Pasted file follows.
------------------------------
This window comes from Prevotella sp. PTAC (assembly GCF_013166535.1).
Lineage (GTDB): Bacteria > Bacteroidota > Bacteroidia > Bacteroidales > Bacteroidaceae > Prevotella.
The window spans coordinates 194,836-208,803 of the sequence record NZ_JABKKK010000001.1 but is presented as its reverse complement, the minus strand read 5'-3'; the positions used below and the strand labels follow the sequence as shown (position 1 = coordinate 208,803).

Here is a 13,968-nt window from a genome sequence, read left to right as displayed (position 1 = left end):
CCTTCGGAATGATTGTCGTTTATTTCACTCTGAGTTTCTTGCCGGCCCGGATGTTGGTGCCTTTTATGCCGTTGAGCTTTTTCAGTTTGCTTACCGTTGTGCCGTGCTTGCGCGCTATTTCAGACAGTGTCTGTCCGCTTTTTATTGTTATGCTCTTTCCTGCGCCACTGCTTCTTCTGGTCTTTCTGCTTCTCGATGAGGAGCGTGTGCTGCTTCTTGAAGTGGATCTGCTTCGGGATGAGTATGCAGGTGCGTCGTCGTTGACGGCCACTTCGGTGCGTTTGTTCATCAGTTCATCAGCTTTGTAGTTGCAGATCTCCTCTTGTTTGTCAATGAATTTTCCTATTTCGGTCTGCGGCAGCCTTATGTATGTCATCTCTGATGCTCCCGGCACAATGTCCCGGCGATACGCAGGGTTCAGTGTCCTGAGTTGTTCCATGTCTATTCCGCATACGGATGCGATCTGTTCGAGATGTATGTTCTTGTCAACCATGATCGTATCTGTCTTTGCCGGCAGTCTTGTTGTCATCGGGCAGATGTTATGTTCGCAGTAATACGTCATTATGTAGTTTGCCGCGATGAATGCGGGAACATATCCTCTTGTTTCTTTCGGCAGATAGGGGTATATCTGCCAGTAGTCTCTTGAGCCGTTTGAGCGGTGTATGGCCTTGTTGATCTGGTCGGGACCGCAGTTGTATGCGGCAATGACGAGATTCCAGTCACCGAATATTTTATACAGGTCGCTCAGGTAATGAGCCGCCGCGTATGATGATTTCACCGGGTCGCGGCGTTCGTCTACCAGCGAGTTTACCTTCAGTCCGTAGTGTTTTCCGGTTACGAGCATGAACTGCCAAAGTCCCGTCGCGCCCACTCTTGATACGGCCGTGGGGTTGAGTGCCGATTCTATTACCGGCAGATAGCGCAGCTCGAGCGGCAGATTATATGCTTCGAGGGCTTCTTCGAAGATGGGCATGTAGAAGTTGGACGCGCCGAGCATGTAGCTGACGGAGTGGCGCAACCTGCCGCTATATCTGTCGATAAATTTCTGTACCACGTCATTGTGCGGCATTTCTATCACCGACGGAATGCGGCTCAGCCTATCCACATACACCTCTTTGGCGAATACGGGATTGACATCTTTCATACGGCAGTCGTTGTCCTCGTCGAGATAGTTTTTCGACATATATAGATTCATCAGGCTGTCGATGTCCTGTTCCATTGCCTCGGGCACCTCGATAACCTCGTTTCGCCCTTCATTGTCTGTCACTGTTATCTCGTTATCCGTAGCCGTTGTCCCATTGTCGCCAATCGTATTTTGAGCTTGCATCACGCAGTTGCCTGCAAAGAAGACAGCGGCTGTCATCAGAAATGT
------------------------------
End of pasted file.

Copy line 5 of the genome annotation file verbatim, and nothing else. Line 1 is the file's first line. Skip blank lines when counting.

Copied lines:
CCTTCGGAATGATTGTCGTTTATTTCACTCTGAGTTTCTTGCCGGCCCGGATGTTGGTGCCTTTTATGCCGTTGAGCTTTTTCAGTTTGCTTACCGTTGTGCCGTGCTTGCGCGCTATTTCAGACAGTGTCTGTCCGCTTTTTATTGTTATGCTCTTTCCTGCGCCACTGCTTCTTCTGGTCTTTCTGCTTCTCGATGAGGAGCGTGTGCTGCTTCTTGAAGTGGATCTGCTTCGGGATGAGTATGCAGGTGCGTCGTCGTTGACGGCCACTTCGGTGCGTTTGTTCATCAGTTCATCAGCTTTGTAGTTGCAGATCTCCTCTTGTTTGTCAATGAATTTTCCTATTTCGGTCTGCGGCAGCCTTATGTATGTCATCTCTGATGCTCCCGGCACAATGTCCCGGCGATACGCAGGGTTCAGTGTCCTGAGTTGTTCCATGTCTATTCCGCATACGGATGCGATCTGTTCGAGATGTATGTTCTTGTCAACCATGATCGTATCTGTCTTTGCCGGCAGTCTTGTTGTCATCGGGCAGATGTTATGTTCGCAGTAATACGTCATTATGTAGTTTGCCGCGATGAATGCGGGAACATATCCTCTTGTTTCTTTCGGCAGATAGGGGTATATCTGCCAGTAGTCTCTTGAGCCGTTTGAGCGGTGTATGGCCTTGTTGATCTGGTCGGGACCGCAGTTGTATGCGGCAATGACGAGATTCCAGTCACCGAATATTTTATACAGGTCGCTCAGGTAATGAGCCGCCGCGTATGATGATTTCACCGGGTCGCGGCGTTCGTCTACCAGCGAGTTTACCTTCAGTCCGTAGTGTTTTCCGGTTACGAGCATGAACTGCCAAAGTCCCGTCGCGCCCACTCTTGATACGGCCGTGGGGTTGAGTGCCGATTCTATTACCGGCAGATAGCGCAGCTCGAGCGGCAGATTATATGCTTCGAGGGCTTCTTCGAAGATGGGCATGTAGAAGTTGGACGCGCCGAGCATGTAGCTGACGGAGTGGCGCAACCTGCCGCTATATCTGTCGATAAATTTCTGTACCACGTCATTGTGCGGCATTTCTATCACCGACGGAATGCGGCTCAGCCTATCCACATACACCTCTTTGGCGAATACGGGATTGACATCTTTCATACGGCAGTCGTTGTCCTCGTCGAGATAGTTTTTCGACATATATAGATTCATCAGGCTGTCGATGTCCTGTTCCATTGCCTCGGGCACCTCGATAACCTCGTTTCGCCCTTCATTGTCTGTCACTGTTATCTCGTTATCCGTAGCCGTTGTCCCATTGTCGCCAATCGTATTTTGAGCTTGCATCACGCAGTTGCCTGCAAAGAAGACAGCGGCTGTCATCAGAAATGT